Old-fashioned ways of working are now on the way out - luckily employees are now trusted and have autonomy in businesses with a good company culture.
Empowering your employees is important. Trusting them to make decisions and to take charge of their roles will benefit your business in other ways, too. Working in a culture that allows for empowerment means your team are more likely to be productive, happier and more engaged.
What does employee empowerment mean?
Employee empowerment is essentially the opposite of micromanagement. Empowering your employees means giving them autonomy to perform their roles as they think best. It involves giving them the responsibility and autonomy to manage their own jobs, set their own objectives and make decisions about tasks, priorities and deadlines.
How can SMEs empower their employees?
To bring about employee empowerment, you need to share your top-level vision – that’s the mission, objectives and strategy for the organisation. This helps employees to understand how their roles contribute to the overall success of the business.
Then you have to maintain this level of involvement, regularly engaging with employees to communicate strategy and plans, so that you are all working in the same direction.
To be successful, empowerment requires that managers trust their staff; trust that they will make the right decisions and that they will be effective in achieving their goals.
Trusting this decision-making further involves managers to provide sufficient information to employees. It’s not just the top-level strategic direction that needs to be shared, but also financial and business reports, budgets, human resources information, marketing messaging, and so on.
Managers need to provide feedback so that employees can assess their own impact and address any issues or adjust future plans. And if staff are succeeding and working effectively, then reward and recognition for their achievements should be readily forthcoming.
What are the benefits of employee empowerment?
When people are self-determining and self-managing at work, they have a greater sense of job satisfaction. With this comes an increased motivation and drive to do a great job - teams are more effective in their roles and more productive; not to mention happier.
Greater autonomy also stimulates creativity and helps generate ideas, bringing more innovation to the business. This fuels the development of new products and services, or enhances business processes, all of which helps drive business success.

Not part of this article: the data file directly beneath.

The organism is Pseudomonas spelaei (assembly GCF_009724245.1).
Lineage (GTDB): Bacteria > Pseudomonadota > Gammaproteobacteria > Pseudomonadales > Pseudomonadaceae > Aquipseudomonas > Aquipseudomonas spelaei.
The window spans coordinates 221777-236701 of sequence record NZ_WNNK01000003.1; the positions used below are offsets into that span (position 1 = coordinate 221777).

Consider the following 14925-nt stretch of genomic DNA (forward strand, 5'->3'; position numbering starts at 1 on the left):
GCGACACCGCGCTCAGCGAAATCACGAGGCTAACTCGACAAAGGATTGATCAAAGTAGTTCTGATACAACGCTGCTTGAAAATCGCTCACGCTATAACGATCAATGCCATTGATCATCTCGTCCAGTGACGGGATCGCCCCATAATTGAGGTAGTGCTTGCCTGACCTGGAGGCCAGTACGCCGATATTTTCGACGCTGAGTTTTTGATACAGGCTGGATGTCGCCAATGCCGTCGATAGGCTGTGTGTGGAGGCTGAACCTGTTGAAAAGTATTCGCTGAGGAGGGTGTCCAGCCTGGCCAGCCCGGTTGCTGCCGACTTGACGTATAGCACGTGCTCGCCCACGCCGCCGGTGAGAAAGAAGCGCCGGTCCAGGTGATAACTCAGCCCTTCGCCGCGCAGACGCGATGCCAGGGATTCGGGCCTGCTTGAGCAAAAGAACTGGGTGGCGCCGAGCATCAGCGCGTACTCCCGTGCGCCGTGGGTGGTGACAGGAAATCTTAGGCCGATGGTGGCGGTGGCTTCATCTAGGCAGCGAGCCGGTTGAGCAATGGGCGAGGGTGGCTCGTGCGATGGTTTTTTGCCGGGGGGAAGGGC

Empowerment can bring greater customer satisfaction too, especially where customer-facing employees have the authority to make decisions. We’ve all seen those documentaries where the boss goes undercover and discovers that there’s a level of dissatisfaction that is affecting customer service. Typically, senior management is quite removed from the end customer – especially in larger businesses - and unless management can get close to customers, then employee dissatisfaction can be easily missed. But by feeling empowered, staff would be self-managing and have the authority to address customer issues directly or to manage themselves so that customer service is a priority.
When staff try out new ideas and perhaps test new skills, then they grow and develop. They learn, improve themselves and become more proficient. In turn, this makes them happier, more enthusiastic and better prepared to face the obstacles and challenges they face.
Empowerment for your SME
If you want to empower your staff, but aren’t sure, you could start with allowing autonomy over some lesser aspects of their roles. For example, you could give them more control over their workloads, new ideas, have them determine their own team structures or involve them in recruitment decisions.
Just giving your people a degree of choice will fire up their motivation and performance. If you get employee empowerment right, you will find that empowered staff are happier, more productive and will contribute to business success.
Author: Aimee Brougham-Chandler
Aimee is a Content Assistant here at Breathe. She enjoys writing about topical HR issues & helping readers find solutions. In her spare time, she is commonly found amongst books.
Posted on 21 April, 2023